Writer Stephen Kessler has been named Santa Cruz County's Artist of the Year. —photo by Chip Scheuer

SANTA CRUZ COUNTY—Writer Stephen Kessler has been named the 2023 Artist of the Year by the Santa Cruz County Arts Commission. 

Kessler has written a dozen volumes of original poetry, 16 books of literary translation, three collections of essays and a novel, “The Mental Traveler.” Additionally, he’s edited numerous literary journals and community newspapers and is the editor and principal translator of The Sonnets by Jorge Luis Borges.

More recently, he’s become a well-known columnist for the Santa Cruz Sentinel. His influences include everyone from Charles Bukowski to Joan Didion and Norman Mailer to James Baldwin.

“I’m very grateful to the Arts Commission for selecting me,” Kessler said. “I think it just shows that if you persist in what you’re doing, eventually people will recognize that.”

Kessler arrived in Santa Cruz in 1968 on a Regents Fellowship to study with the first graduate students in UC Santa Cruz’s doctoral program in literature. The following year, a personal crisis led him on a different path, away from academia and eventually into journalism, specifically local underground and alt-weeklies.

He was a founding associate editor and writer with the Santa Cruz Express and the founding editor and publisher of The Sun, which was put out of business by the Loma Prieta earthquake—but not before its final issue chronicled the event.

In the ’70s and ’80s, Kessler was active as an organizer and an advocate for the Santa Cruz poetry community. He held readings, wrote reviews and essays for local weeklies and co-hosted “The Poetry Show” with Gary Young and “Bards After Dark” on KUSP, serving as a bridge between the literary world and the general population.

The credits go on: Kessler’s work has been published in Poetry Flash, Exquisite Corpse, San Francisco Review of Books, East Bay Express, Los Angeles Review of Books and North Bay Bohemian. As editor of the Redwood Coast Review, he received the California Library Association’s “PR Excellence Award” four times.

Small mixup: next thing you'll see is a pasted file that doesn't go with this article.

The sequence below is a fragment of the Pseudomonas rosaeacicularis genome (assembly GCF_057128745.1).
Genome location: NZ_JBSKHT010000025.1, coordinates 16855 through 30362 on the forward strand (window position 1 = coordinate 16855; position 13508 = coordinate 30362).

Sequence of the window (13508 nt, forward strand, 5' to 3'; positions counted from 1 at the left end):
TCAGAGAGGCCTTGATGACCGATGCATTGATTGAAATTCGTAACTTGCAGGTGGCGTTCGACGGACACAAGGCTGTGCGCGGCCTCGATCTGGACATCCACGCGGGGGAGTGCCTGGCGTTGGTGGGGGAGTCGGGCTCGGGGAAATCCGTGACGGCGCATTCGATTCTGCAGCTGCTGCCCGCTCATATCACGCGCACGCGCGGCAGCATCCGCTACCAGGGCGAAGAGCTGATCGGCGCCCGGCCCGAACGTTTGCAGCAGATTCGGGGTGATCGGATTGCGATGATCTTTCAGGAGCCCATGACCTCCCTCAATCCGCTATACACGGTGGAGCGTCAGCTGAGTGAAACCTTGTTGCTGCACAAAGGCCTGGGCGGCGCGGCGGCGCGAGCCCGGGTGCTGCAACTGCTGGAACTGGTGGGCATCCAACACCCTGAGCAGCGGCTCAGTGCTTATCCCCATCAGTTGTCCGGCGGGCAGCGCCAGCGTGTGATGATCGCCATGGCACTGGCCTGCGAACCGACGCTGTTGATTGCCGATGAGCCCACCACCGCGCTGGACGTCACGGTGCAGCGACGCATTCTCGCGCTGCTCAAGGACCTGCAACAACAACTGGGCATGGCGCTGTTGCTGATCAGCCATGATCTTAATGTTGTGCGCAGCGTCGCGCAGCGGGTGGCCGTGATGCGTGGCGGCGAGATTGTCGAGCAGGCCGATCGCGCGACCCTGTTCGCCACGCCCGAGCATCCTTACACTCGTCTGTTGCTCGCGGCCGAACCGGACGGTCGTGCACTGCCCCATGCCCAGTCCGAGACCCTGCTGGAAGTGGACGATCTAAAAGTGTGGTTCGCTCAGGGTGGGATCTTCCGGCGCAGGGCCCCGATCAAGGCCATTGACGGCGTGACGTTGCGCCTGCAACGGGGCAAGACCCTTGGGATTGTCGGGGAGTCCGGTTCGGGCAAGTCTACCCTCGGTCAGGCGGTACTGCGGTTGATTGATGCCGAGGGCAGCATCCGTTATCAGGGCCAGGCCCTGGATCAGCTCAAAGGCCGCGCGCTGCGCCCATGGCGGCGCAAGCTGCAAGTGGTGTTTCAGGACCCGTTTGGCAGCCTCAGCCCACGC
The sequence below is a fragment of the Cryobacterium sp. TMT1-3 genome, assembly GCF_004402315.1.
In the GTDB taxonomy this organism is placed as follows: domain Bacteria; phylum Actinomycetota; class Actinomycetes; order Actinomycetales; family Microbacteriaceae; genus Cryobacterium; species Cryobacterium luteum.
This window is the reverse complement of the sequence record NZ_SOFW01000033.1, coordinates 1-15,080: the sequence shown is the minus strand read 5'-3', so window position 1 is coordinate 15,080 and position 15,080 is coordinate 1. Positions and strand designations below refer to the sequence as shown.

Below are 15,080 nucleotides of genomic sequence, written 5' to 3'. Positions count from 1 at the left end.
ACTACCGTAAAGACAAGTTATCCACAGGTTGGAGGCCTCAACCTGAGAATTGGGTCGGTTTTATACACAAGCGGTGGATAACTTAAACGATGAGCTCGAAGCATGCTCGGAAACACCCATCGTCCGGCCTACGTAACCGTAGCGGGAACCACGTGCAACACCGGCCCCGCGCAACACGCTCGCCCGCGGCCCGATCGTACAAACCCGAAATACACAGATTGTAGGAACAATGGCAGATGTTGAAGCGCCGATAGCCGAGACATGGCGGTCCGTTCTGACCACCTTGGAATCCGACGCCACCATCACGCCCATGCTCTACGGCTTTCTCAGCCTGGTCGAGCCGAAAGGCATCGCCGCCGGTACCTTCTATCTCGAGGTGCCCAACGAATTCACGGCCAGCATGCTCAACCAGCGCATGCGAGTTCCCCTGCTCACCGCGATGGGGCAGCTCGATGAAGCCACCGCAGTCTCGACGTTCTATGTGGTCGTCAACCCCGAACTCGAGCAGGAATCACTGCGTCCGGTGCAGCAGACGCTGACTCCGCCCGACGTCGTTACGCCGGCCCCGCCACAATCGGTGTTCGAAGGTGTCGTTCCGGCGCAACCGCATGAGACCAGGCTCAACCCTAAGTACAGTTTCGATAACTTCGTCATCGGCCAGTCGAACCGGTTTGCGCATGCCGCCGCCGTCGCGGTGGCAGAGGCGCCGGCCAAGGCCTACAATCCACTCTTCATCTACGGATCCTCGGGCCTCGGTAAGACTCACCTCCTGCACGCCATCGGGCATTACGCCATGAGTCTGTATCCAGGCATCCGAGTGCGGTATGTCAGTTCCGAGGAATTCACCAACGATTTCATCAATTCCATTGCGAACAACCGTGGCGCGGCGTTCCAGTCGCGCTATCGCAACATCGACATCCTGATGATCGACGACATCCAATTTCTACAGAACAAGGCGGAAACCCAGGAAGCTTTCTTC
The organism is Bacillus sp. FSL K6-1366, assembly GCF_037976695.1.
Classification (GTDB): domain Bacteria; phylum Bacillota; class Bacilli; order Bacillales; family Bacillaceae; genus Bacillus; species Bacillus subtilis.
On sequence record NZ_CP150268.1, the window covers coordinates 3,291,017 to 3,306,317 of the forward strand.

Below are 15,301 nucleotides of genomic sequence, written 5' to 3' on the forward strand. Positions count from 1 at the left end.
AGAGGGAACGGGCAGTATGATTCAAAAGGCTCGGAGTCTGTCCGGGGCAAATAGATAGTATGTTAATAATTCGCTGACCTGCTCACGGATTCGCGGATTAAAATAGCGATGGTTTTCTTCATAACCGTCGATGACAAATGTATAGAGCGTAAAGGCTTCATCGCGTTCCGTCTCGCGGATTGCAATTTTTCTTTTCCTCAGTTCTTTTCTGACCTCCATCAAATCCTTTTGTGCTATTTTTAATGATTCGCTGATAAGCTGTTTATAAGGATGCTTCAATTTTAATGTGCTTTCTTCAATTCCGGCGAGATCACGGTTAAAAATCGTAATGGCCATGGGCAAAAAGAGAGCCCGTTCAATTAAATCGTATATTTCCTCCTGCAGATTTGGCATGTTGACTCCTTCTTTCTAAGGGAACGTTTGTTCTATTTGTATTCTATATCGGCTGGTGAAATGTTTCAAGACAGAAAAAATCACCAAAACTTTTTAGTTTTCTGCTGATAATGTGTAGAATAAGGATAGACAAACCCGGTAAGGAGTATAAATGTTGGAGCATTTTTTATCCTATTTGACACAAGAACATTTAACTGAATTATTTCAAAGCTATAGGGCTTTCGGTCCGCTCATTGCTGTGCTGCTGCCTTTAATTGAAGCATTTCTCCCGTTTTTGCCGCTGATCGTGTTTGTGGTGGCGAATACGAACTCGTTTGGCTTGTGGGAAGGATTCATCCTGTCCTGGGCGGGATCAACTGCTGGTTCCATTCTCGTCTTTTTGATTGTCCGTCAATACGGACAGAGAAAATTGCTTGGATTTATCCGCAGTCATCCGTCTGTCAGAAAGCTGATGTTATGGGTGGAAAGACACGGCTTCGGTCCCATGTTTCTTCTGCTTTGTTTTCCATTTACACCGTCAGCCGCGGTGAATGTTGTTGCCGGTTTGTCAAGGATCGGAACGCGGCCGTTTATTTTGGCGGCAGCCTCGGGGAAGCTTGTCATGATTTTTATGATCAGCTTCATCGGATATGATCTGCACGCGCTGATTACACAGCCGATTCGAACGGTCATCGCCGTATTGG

For Kesller, writing is a type of discovery.

“Writing is a way of discovering what I think and how I respond to experience,” he said. “I don’t really see writing as self-expression or manifesting what you already know, but finding out what you know.”

The Artist of the Year award is presented annually to local artists for performing, visual or literary arts achievement. Nominees must be a resident of Santa Cruz County, have a national or international reputation, have created or presented work in Santa Cruz County, and “contributed to the cultural enrichment of the local community,” according to the commission. Over the last 37 years, the commission has selected artists nominated by the public.

“Santa Cruz is a tremendously dynamic arts community,” Kessler said. “I have some friends who have won this award. It’s great to be able to say, hey, they noticed me too.”

A free profile performance with Kessler will be held in May at the Kuumbwa Jazz Center in Santa Cruz. The event will have Kessler presenting some of his work from the past 50 years.

“At this stage, it doesn’t matter too much to me who likes my work or the prizes I receive—writing is something I’m doing no matter what,” he said. “But I’m hoping this highlight on my work will arouse some curiosity. Inspire a few more people to check out my work.”

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Reporter Johanna Miller grew up in Watsonville, attending local public schools and Cabrillo College before transferring to Pacific University Oregon to study Literature. She covers arts and culture, business, nonprofits and agriculture.


  1. I just wonder why is His every other word Me, My, I, I’m? Is this what great writing is?

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